By MICHAEL CASEY / AP WRITER
BANGKOK — Without hundreds of millions of dollars in additional assistance, many victims of last year's devastating cyclone in Burma will be unable to rebuild homes or replant flooded fields in the Irrawaddy delta, the British charity Oxfam said Thursday.
Foreign governments and charities provided at least $315 million for food aid and emergency assistance in the months after Cyclone Nargis hit the country May 2-3, 2008, killing 138,000 people and leaving 800,000 homeless.
But Oxfam said without several more years of aid, many of the 2.4 million people affected by the disaster will have a difficult time returning to the life they knew.
"Urgent international assistance is needed before June so that farming and fishing families can kick-start their upcoming harvest, repay their loans, and avoid losing any more to this devastating cyclone and its aftermath," Oxfam's Claire Light said.
Oxfam warned many families in the delta who depend on farming and fishing could fall further into debt without additional help, sapping their ability to provide food for their families and materials to build new homes.
Farmers lost rice crops to the cyclone making them unable to pay back loans or purchase seeds, water buffaloes and equipment needed to plant crops, Oxfam said. As a result, the harvest in December was 32 percent lower than the previous year.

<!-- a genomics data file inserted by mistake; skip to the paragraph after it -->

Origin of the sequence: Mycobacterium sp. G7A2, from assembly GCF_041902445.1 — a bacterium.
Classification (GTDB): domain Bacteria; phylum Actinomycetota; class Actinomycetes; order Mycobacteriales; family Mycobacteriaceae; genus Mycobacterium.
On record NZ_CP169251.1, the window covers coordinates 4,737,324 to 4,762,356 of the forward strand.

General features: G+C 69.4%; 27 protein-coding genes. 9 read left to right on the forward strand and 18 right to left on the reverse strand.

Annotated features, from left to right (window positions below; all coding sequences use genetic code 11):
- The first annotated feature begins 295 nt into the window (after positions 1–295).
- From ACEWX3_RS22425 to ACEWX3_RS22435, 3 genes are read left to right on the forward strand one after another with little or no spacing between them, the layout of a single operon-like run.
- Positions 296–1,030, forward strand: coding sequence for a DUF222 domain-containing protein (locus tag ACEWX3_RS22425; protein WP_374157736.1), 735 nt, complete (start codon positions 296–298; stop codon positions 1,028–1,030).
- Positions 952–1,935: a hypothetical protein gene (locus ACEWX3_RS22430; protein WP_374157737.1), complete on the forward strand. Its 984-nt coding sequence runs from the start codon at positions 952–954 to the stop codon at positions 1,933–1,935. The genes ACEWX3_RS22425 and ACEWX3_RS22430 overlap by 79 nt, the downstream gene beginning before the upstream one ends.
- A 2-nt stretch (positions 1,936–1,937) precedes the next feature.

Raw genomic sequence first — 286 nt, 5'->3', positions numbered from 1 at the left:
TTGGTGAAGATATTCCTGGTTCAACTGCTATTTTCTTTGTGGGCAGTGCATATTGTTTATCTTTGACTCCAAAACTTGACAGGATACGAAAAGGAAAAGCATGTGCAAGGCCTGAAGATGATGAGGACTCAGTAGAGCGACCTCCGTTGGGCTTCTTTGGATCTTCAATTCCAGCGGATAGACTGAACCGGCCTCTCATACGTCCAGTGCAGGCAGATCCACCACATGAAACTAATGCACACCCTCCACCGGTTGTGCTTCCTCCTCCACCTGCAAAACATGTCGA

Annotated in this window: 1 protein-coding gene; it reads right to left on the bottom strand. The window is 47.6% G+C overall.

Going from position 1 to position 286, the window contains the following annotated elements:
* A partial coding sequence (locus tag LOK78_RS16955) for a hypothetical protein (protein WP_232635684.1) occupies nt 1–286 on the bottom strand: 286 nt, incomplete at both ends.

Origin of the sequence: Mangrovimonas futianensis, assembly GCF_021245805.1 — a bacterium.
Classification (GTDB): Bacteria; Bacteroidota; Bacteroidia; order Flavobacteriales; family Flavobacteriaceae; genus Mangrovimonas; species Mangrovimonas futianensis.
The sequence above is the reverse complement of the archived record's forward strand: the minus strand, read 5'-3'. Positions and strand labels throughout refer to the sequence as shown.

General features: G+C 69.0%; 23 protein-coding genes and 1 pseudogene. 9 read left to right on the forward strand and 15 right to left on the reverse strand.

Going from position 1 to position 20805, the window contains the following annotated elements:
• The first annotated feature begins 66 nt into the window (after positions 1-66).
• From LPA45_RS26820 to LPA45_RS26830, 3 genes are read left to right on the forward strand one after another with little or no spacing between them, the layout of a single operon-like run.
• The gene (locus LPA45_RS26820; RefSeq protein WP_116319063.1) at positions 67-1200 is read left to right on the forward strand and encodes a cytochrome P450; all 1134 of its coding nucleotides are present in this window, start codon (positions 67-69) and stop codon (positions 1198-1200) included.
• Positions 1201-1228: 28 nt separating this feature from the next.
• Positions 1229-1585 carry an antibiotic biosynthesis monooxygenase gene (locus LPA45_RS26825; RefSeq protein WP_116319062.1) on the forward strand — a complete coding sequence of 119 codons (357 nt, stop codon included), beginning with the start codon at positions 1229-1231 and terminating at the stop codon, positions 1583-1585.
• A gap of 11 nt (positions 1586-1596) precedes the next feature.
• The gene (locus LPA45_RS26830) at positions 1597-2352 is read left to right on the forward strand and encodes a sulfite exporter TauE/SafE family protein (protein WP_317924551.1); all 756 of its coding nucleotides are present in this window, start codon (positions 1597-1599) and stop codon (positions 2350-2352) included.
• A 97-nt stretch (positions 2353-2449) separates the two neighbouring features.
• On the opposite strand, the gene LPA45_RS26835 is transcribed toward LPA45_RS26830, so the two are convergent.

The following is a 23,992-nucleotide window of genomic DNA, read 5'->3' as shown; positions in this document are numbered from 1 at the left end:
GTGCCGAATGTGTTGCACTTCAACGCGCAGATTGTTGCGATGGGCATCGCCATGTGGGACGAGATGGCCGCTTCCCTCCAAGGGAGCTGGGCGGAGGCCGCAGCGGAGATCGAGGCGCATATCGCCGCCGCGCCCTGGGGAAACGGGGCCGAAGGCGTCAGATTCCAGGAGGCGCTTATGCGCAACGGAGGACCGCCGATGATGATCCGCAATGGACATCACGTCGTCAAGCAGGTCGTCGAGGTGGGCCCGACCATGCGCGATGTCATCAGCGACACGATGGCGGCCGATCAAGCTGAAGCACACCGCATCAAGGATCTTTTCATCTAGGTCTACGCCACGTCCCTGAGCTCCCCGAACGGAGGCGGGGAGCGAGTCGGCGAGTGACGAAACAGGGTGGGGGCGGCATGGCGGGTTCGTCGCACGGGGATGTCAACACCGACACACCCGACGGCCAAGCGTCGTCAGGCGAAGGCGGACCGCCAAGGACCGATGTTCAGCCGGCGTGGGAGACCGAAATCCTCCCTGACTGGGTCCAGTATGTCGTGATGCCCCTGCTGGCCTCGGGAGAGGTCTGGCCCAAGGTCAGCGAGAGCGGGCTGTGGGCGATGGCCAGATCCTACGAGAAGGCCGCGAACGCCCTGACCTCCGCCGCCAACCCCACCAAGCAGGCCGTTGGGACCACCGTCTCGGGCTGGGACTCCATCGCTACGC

Fishermen lost boats and nets in the disaster, making it impossible to earn the money they need to repay outstanding loans, the charity said.
"As people get more and more into debt, that reduces their ability to buy food and rebuild their shelters," Light said.
The Tripartite Core Group—representing Burmese government, UN agencies and the 10-member Association of Southeast Asian Nations—released a three-year reconstruction plan in February that calls for $700 million in funding. It could not provide figures on how much has been raised so far, though it said Britain, Japan and several European nations have promised to contribute.
Nargis was the worst natural disaster in Burma's modern history and the world's fifth deadliest in the past 40 years.